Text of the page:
Sonny Landreth’s 2000 release Levee Town, originally issued on Sugar Hill Records, will be reissued on April 21, 2009 on Landreth’s own Landfall Records, distributed by Ryko through Virtual Label. The re-mastered reissue will contain five previously unreleased tracks from the original sessions (“Pedal To Metal,” “Road A Plenty,” “Old Flame,” “Fare You Well” and a co-write with Will Jennings, “For Who We Are (The Nightbird Sings),” with guest Jennifer Warnes. This album is a poetic tale of life in Lousiana, mixing myth and mojo to conjure up music that rocks hard and runs deep. The album features such guests as Bonnie Raitt, John Hiatt and BeauSoleil’s Michael Doucet.
“Along with the two records that preceded it (Outward Bound, 1992; and South of I-10, 1995), I feel like Levee Town was part of a three–album trilogy,” Landreth says. “I wanted to dig even deeper into the built-in mythology and mystery of the Deep South. It’s really inspirational to live here. And the deeper I go, the more inspired I get.”
The reissue follows From the Reach, the 2008 release that is arguably Landreth’s most critically acclaimed album to date. That effort featured such guests as Eric Clapton, Mark Knopfler, Dr. John and Jimmy Buffett, among others. The San Francisco Chronicle’s Joel Selvin called From the Reach “another great, hard-rocking Landreth record, fresh as a crisp twenty and ready to kill for half the price. What are you waiting for?” The Washington Post echoed: “Landreth has found the perfect vehicle to express his southern Louisiana roots (and has) found a way to make his songwriting as important as the jamming.”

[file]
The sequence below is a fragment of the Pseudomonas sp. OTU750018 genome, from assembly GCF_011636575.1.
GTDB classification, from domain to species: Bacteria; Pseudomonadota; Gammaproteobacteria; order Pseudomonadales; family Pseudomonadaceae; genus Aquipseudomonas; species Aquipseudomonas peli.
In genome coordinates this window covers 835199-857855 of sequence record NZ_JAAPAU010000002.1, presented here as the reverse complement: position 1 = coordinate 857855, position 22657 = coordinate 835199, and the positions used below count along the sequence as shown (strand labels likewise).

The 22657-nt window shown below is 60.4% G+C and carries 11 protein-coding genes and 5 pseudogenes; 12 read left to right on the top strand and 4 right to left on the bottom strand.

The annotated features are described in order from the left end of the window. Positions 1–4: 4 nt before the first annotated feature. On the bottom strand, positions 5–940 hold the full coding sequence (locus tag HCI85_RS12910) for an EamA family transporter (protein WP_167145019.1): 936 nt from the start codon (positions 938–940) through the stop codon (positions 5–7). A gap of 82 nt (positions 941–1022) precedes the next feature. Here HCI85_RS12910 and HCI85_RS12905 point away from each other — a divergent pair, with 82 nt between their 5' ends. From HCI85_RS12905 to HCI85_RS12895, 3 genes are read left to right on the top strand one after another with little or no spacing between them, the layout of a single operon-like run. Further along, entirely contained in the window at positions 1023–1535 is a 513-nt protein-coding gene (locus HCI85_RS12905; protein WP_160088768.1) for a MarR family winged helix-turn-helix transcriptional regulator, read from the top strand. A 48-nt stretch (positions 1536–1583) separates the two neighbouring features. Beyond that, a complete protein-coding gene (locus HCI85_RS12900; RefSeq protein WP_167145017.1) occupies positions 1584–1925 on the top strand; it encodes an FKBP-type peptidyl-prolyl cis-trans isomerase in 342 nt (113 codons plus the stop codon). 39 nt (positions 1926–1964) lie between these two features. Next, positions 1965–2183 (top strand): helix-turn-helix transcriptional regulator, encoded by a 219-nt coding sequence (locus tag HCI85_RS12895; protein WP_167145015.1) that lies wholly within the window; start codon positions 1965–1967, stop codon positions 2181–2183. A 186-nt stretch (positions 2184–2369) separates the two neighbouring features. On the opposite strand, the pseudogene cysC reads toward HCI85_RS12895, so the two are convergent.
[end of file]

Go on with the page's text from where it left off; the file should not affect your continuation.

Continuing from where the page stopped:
Levee Town was co-produced by TV music kingpin Mike Post, a rather odd pick for a roots record — but the pairing worked. “I had played for Mike’s wedding and he ended up inviting me out to L.A. to work on a show he was writing,” Landreth says. “Then, he called me and said he wanted to get me in a studio and get this record off the ground. He was a tremendous help.”
Landreth then took the tracks he’d co-produced with Post and headed back to Lafayette, La., adding guitars before moving to nearby Dockside Studio and bringing in producer R.S. Field to help complete the project. “For me, working with both those guys was a real creative experience, and I’m thrilled with the results,” he says.
Landreth throws down the musical gauntlet in the first few bars of “Levee Town,” the album’s epic lead track. The song chronicles a time back in the early ‘70s when the government decided to ease the Mississippi River’s high levels by opening the Morganza Spillway above New Orleans. Background vocals on the track are handled by John Hiatt, who hired Landreth and his band — renamed the Goners — to tour for two years and record 1988’s Slow Turning, which paved the way for Landreth’s 1992 solo debut album.
“With Levee Town, I really felt like I’d come full circle. Here it was ten years after my early years with Hiatt, and I was back playing with him, having more fun than ever. I also enjoyed working with my old friend Michael Doucet of BeauSoliel. We grew up playing music and learned a lot from each other. The album has a little bit of everything, and I think that’s what made the whole thing work.”